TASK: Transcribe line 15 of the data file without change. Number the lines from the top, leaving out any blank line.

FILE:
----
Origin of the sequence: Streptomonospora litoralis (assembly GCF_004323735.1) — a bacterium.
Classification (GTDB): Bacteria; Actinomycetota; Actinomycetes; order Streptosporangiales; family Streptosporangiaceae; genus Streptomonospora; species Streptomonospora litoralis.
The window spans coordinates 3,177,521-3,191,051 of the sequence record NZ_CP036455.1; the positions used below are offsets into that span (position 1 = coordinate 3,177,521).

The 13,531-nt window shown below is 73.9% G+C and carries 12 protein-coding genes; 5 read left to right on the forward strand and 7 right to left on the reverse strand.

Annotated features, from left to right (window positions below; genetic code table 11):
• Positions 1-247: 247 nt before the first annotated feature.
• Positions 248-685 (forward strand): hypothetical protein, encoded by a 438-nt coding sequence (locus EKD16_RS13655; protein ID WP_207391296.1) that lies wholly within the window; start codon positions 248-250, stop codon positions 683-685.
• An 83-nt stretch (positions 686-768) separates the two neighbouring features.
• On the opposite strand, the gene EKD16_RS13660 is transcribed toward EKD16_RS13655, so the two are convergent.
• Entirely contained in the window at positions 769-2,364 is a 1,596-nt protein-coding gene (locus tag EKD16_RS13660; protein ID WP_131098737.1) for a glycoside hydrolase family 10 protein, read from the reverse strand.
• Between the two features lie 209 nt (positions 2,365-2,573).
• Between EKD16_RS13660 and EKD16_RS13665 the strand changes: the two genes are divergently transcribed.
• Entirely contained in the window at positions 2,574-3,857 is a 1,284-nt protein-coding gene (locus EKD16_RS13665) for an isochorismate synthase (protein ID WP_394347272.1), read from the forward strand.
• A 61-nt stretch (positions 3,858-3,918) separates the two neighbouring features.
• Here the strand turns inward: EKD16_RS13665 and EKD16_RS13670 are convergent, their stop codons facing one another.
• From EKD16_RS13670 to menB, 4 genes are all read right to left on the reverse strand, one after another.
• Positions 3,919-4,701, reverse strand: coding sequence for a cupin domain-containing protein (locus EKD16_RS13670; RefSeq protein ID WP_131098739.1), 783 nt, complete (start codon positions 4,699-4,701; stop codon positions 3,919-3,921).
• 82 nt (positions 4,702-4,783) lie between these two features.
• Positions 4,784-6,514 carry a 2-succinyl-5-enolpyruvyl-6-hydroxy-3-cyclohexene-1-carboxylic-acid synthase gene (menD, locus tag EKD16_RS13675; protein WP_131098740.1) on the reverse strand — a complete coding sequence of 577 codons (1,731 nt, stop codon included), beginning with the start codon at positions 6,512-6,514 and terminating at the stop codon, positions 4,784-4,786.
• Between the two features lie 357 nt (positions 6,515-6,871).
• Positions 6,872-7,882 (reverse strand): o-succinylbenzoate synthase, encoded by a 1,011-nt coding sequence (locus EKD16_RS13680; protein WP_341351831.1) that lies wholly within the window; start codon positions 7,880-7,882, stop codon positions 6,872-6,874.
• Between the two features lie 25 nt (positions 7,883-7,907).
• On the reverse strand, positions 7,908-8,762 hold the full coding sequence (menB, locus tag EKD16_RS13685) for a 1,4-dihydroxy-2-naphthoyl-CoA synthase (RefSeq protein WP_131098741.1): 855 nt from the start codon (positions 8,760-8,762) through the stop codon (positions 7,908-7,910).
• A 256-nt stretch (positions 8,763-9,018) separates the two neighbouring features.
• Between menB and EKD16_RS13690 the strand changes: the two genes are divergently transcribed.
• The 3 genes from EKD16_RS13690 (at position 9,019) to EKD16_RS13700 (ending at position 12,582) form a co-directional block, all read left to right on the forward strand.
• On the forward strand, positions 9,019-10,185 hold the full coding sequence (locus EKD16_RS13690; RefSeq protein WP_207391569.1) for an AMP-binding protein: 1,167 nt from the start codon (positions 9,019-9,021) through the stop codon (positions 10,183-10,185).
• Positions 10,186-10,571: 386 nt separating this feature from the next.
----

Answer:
• Here the strand turns inward: EKD16_RS13665 and EKD16_RS13670 are convergent, their stop codons facing one another.